So why is Silent Hunter 3 still relevant today? Simply that it represents even now the pinnacle of a style of game that can only really be described as mundane. There is no twitch to this, no duck and weave; rather it is a contemplative activity, intensely cerebral at times, at times laid back. This is a game where most of your time is a simulation of looking at maps and doing trigonometry in a vintage war machine - on paper it sounds like a combination maths, geography and history GCSE coursework project. It should be boring. It should not be fun. Yet there it is in spite of everything; one of the all-time great games, unapologetically tough, engaging and rewarding, and not showing its age thanks to the Grey Wolves mod.

Silent Hunter 3 is not alone in this sort of design though. Other games such as Euro Truck Simulator 2 and Papers, Please offer gaming experiences that defer fun in the click-click-happiness-happens conventional style in favour of a more staid and thoughtful approach.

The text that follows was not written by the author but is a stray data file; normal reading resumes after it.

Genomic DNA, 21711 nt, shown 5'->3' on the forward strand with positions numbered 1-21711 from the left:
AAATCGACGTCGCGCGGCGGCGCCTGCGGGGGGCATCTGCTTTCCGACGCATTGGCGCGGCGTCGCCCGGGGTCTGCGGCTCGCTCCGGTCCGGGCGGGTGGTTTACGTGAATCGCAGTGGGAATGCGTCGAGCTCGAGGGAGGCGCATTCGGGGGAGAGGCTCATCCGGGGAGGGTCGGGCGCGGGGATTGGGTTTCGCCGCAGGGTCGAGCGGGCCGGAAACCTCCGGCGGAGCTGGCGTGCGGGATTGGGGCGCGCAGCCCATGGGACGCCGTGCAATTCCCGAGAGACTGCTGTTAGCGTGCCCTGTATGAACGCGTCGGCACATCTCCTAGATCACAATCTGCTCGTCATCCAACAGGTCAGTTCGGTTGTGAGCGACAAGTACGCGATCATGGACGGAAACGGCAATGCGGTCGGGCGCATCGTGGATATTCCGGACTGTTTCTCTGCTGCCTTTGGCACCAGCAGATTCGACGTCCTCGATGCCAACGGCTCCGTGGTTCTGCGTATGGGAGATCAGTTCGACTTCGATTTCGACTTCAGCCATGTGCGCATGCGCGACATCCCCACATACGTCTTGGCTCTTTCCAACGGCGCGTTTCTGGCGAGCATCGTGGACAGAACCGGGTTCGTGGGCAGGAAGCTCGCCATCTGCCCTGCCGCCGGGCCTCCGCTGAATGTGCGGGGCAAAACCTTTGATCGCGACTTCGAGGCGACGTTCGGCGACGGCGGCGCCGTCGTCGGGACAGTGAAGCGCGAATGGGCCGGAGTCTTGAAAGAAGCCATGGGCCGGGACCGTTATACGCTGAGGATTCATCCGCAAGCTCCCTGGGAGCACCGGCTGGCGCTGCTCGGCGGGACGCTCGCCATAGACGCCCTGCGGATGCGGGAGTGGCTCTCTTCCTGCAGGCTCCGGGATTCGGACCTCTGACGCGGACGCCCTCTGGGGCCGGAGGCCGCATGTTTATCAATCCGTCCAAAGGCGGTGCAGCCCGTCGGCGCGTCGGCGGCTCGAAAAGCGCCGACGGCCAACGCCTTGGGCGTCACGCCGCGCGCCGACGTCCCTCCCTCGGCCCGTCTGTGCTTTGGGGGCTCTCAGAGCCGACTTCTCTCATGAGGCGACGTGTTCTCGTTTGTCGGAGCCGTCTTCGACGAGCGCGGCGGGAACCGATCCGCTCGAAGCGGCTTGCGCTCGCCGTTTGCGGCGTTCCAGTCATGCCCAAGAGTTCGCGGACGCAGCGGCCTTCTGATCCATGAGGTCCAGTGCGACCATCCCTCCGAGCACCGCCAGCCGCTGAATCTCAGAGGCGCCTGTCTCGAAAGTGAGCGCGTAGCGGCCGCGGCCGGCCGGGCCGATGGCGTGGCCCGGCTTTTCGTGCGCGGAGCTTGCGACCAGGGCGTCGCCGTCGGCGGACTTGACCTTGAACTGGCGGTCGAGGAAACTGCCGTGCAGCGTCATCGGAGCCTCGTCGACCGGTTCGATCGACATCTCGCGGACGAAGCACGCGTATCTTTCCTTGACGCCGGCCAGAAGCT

You could argue that games like Crusader Kings 2 or Football Manager 2014 are similar but they take a more abstract approach. In games like this you are playing within a system of visible numbers, and whether those numbers relate to the conquest of Europe or the conquest of the Champions League, ultimately they are visible and in play. These games distance you through their interfaces, you don’t see the daggers in the smiles of your courtiers, but you can see when they have -100 affection for you. That is not to say that these games lack drama or moments of payoff, but you play the game from a step outside the action, rather than in the midst of it.